Effective collaboration between the private and the public sectors, including the various government agencies such as the sectoral education and training authorities (Setas), is also important.
Enhanced collaboration could yield excellent results in driving innovation and providing top-end solutions.
While skills development initiatives will address existing challenges, continuous government support in the form of an industrial innovation financing scheme will help boost pioneering initiatives. The scheme can be complemented by an assurance that the inventors’ intellectual properties will be protected.
Accordingly, support from the private sector in preparing the youth of SA for the industries of the future is also vital. There should be a heavy focus on technology and innovation to ensure a mastery of the relevant learning curves. For every investment, a larger proportion should be directed to technology and development because the next frontier is in the digital world.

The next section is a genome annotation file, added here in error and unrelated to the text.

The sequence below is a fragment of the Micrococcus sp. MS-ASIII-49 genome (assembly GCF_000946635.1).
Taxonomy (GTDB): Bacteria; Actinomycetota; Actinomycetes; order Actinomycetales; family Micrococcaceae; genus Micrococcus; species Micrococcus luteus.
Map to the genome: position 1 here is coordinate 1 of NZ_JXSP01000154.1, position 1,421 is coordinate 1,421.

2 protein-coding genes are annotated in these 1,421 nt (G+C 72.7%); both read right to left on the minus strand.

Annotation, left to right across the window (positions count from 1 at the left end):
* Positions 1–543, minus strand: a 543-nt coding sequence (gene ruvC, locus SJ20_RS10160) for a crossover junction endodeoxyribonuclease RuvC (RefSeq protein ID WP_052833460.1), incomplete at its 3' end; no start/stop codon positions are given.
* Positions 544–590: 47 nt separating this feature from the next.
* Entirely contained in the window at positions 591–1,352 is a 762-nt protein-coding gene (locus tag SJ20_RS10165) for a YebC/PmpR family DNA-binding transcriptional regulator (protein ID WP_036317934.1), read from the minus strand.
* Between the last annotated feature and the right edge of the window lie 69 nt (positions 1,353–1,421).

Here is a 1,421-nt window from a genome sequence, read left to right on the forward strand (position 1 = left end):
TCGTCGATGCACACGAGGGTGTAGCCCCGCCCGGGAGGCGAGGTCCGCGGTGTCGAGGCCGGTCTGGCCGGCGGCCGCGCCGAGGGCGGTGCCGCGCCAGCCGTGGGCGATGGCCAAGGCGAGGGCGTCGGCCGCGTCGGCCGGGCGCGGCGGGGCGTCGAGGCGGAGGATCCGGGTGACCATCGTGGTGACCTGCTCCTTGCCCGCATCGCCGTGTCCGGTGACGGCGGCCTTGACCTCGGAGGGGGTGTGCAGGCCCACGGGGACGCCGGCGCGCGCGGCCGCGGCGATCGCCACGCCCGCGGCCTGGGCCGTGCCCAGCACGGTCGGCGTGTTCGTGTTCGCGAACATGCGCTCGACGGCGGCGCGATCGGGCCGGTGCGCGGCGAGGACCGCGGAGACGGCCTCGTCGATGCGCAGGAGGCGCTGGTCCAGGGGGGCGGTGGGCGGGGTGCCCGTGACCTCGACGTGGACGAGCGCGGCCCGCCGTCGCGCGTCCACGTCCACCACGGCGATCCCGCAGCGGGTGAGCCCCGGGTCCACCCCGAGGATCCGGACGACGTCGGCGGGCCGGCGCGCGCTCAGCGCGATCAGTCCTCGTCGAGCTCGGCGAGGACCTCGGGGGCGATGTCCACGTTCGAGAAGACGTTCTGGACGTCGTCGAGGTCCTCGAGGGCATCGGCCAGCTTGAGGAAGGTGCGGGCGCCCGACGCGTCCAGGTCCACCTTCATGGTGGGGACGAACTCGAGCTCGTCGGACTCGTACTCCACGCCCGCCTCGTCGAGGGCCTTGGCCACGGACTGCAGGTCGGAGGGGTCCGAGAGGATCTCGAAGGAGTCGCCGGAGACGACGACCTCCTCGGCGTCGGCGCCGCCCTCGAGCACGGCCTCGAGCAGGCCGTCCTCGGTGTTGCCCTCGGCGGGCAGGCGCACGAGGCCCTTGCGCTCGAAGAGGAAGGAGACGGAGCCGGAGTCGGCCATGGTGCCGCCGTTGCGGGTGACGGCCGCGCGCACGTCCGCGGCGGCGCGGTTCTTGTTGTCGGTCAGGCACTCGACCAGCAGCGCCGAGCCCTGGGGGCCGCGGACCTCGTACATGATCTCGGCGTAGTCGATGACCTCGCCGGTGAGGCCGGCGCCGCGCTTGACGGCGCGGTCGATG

Conversely, there is a need for experienced manufacturing industry leaders to mentor and guide our erratic youth towards proficiency, in line with an African maxim that the youth can walk faster but the elder know the road.
The Steel and Engineering Industries Federation of Southern Africa supports innovation in the M&E cluster through the annual SEIFSA Awards for Excellence. The federation is piloting an online course in contract price adjustments to complement the current brick-and-mortar offering. These initiatives are in line with reigniting industrial manufacturing.
Innovation as a concept presents an opportunity and a threat, appearing to be an oxymoron of sorts. Still, proactive thinking towards totally embracing innovation — including new cost-cutting technologies, benchmarking standards and methods and expanding research and development – will ensure that companies capitalise on the opportunities, while minimising the threats.
SA’s unemployed but qualified youth, its political will and stability and improving domestic demand are all appealing to international investors. How-ever, success depends on the willingness of companies to take risks and embrace innovation to ensure a bright future for all South Africans.